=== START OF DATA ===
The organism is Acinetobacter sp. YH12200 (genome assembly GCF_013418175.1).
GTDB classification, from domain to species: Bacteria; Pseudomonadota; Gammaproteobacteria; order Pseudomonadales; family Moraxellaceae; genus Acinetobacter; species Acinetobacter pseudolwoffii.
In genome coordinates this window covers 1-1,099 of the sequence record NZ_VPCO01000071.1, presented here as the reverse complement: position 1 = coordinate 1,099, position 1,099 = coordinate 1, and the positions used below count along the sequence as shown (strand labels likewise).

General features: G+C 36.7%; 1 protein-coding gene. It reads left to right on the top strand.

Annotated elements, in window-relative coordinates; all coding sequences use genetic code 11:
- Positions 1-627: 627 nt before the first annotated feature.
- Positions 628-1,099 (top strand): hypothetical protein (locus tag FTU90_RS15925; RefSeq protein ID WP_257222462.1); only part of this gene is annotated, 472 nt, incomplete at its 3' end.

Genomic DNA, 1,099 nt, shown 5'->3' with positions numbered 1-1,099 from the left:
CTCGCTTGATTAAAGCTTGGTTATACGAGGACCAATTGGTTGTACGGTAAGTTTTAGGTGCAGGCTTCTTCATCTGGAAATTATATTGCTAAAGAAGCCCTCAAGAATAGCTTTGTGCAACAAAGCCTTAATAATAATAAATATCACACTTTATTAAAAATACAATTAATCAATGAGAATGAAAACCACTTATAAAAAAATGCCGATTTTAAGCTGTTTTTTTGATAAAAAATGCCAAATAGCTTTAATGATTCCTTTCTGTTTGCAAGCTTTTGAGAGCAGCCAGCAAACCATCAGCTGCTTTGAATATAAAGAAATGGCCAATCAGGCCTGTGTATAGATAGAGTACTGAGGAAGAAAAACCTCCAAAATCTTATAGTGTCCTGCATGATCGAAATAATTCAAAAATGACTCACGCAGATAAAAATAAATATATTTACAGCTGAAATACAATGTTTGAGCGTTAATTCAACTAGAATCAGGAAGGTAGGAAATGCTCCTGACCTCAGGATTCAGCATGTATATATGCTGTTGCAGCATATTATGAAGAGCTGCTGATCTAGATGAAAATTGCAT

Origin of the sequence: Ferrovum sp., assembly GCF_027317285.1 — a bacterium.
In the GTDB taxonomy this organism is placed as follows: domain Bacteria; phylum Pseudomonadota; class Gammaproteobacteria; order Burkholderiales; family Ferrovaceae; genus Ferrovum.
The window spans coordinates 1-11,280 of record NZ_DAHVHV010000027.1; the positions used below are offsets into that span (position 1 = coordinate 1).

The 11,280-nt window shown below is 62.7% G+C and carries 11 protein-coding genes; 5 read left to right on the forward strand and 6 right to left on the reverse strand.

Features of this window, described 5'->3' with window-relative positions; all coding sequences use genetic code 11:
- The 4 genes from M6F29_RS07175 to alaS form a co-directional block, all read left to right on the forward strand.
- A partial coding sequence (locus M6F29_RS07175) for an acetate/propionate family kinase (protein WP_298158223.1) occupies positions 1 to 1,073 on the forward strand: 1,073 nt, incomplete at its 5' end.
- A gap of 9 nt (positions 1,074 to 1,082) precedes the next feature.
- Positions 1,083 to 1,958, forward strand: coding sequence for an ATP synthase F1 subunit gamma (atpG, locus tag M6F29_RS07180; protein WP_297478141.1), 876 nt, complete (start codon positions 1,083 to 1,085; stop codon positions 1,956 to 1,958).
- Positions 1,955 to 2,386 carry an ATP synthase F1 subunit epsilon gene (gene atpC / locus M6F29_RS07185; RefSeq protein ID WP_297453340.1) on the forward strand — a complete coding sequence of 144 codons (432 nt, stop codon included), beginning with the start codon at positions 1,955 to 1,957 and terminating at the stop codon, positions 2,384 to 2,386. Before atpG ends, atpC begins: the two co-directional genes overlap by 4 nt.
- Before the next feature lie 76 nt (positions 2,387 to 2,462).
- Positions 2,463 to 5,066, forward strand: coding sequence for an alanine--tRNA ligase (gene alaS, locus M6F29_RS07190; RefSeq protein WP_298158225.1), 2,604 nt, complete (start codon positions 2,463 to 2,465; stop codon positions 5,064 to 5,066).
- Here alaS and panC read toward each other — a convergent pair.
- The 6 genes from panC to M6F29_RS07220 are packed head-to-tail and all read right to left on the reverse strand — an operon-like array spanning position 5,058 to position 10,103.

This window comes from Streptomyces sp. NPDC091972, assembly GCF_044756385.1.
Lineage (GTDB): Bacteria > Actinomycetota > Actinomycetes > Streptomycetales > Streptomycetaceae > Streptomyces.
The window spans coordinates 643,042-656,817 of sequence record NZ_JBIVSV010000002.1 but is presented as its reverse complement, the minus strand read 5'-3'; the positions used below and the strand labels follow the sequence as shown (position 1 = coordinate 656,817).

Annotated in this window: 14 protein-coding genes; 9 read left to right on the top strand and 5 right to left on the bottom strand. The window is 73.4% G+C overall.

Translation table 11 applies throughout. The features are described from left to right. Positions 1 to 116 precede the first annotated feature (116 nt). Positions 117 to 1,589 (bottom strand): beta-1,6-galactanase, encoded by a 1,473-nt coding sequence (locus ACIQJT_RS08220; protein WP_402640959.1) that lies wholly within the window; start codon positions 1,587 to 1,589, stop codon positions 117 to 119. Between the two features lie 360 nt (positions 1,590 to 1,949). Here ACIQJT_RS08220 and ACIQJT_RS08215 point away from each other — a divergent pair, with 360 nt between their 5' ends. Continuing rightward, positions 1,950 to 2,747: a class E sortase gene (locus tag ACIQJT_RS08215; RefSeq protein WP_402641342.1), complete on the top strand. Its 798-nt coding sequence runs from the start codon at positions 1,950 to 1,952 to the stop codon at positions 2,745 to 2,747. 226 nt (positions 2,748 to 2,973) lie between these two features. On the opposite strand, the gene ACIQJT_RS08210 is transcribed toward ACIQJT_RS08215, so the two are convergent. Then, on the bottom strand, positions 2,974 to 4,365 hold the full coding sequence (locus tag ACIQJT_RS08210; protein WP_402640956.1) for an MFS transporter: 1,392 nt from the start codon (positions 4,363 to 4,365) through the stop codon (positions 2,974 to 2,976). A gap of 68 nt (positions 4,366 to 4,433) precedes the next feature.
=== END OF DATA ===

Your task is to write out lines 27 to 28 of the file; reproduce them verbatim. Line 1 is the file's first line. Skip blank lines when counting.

Annotated in this window: 14 protein-coding genes; 9 read left to right on the top strand and 5 right to left on the bottom strand. The window is 73.4% G+C overall.

Translation table 11 applies throughout. The features are described from left to right. Positions 1 to 116 precede the first annotated feature (116 nt). Positions 117 to 1,589 (bottom strand): beta-1,6-galactanase, encoded by a 1,473-nt coding sequence (locus ACIQJT_RS08220; protein WP_402640959.1) that lies wholly within the window; start codon positions 1,587 to 1,589, stop codon positions 117 to 119. Between the two features lie 360 nt (positions 1,590 to 1,949). Here ACIQJT_RS08220 and ACIQJT_RS08215 point away from each other — a divergent pair, with 360 nt between their 5' ends. Continuing rightward, positions 1,950 to 2,747: a class E sortase gene (locus tag ACIQJT_RS08215; RefSeq protein WP_402641342.1), complete on the top strand. Its 798-nt coding sequence runs from the start codon at positions 1,950 to 1,952 to the stop codon at positions 2,745 to 2,747. 226 nt (positions 2,748 to 2,973) lie between these two features. On the opposite strand, the gene ACIQJT_RS08210 is transcribed toward ACIQJT_RS08215, so the two are convergent. Then, on the bottom strand, positions 2,974 to 4,365 hold the full coding sequence (locus tag ACIQJT_RS08210; protein WP_402640956.1) for an MFS transporter: 1,392 nt from the start codon (positions 4,363 to 4,365) through the stop codon (positions 2,974 to 2,976). A gap of 68 nt (positions 4,366 to 4,433) precedes the next feature.